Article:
Interesting that Murdoch’s youngest son was part of this report, they really have their fingers in all aspects of media, don’t they?

    • equality says:

      James? He is the rebel of the family. He resigned from working for dad and has gone against lies in media.

    • Couch potato says:

      I flinched when I read that. Is he following in his fathers fotsteps or trying to correctify his wrongdoings?

    • Jodes says:

      James stepped away about 3 -4 years ago I think citing irreconcilable differences in company direction.

    • Katie says:

      I good primer is the “Even the Rich” podcast’s series on the Murdochs.

  2. Merricat says:

    We need to break up the media monopoly. The best job I’ve ever had was with a small, privately owned weekly paper.

    • Eurydice says:

      Yes, this. And I remember when the TV networks put their news departments under the entertainment divisions – right away, the measurements of success changed.

      • BothSidesNow says:

        @ Eurydice, as Faux news is listed as, which in reality is a lie. Let’s face it, if governments and law makers aren’t going to tow the amount of dis/misinformation, we have no hope of closing in the loopholes of insanity. But most of them have NO desire to do so because they rely on these conglomerates for political donations. I think we need to revoke Citizens United policy first. Politicians have no business being bought by corporations and their owners. As well as lobbyist too!

        The Houston Post was bought and closed by its competitor about 30+ years ago. It was the end of balanced journalism, which has been repeated across the country in a great number of major metropolitan cities. We have to have a balance and there must be consequences for the spoken and spreading of lies.

        Great news today is that Alex Jones is still liable for his lies in regards to the Sandy Hook shooting, so it’s going to the penalty faze now. I am so happy about this!!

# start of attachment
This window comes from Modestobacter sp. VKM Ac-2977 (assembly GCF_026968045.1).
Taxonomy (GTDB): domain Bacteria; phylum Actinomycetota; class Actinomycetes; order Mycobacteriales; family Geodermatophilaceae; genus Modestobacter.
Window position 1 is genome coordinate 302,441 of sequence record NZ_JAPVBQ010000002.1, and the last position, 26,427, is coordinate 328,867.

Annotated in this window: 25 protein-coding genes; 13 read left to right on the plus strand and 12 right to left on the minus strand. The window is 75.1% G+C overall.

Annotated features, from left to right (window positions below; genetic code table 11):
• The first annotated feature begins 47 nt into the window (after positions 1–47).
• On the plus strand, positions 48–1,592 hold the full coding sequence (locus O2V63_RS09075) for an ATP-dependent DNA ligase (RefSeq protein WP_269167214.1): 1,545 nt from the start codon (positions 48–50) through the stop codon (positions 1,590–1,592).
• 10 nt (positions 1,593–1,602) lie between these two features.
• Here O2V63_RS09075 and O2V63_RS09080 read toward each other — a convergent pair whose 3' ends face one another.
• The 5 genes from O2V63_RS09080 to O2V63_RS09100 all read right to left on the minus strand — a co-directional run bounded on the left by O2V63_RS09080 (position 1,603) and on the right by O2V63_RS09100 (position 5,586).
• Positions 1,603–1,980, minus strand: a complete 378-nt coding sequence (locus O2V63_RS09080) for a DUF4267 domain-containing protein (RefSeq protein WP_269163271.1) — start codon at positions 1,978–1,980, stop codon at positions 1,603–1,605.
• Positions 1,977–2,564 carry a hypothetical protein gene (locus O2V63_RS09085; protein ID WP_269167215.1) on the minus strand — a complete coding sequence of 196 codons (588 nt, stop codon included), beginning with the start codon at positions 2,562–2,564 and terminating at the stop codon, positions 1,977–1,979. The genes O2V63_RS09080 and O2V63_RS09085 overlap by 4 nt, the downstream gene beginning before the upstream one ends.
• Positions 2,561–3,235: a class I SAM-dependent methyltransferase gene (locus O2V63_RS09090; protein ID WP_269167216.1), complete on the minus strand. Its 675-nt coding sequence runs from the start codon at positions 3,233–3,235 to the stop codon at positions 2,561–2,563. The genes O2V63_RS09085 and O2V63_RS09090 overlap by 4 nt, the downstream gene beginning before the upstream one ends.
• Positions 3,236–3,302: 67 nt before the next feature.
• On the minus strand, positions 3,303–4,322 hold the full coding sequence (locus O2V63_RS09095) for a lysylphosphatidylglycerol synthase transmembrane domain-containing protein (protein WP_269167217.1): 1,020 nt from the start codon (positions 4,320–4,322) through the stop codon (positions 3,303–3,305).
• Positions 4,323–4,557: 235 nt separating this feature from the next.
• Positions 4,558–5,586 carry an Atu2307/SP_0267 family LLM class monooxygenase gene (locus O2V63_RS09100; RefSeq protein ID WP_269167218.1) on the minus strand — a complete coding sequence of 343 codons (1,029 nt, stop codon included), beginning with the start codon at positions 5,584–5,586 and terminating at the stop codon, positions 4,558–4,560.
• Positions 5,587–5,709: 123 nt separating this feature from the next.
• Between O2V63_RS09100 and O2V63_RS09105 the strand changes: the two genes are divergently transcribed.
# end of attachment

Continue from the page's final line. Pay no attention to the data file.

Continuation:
• Nina says:

      Agreed. I was a daily newspaper journalist for the first half of my career, and there is no more effective reality check than having reporters on the street covering the cities and towns they live in. We used to mock the TV reporters who basically read the paper and rewrote the stories we had reported without giving us any credit – they were ‘talent’ but didn’t have a clue about how to navigate and find public records or cover a city council meeting. But the business model changed and the advertisers who essentially paid our expenses found other places to put their money. Hence, the paywall and accompanying outrage – readers have never before been the primary source of income for a media outlet.
      Today, I think most people watch TV news and have a vague idea of what’s going on “out there” somewhere, but rarely get the kind of view of their own local government that I used to provide by covering ten or twelve meetings – school committee, planning board, city council, you name it – per week. It disengages them by removing the daily reminders of how local government actually functions.
      The local weeklies have picked up a LOT of the slack, but they can’t afford to pay much, so their staffs are typically young and inexperienced.
      Also, Rupert Murdoch has ALWAYS been evil. He took the sensational tabloid format to the next level decades ago, and we are now seeing the impact of that.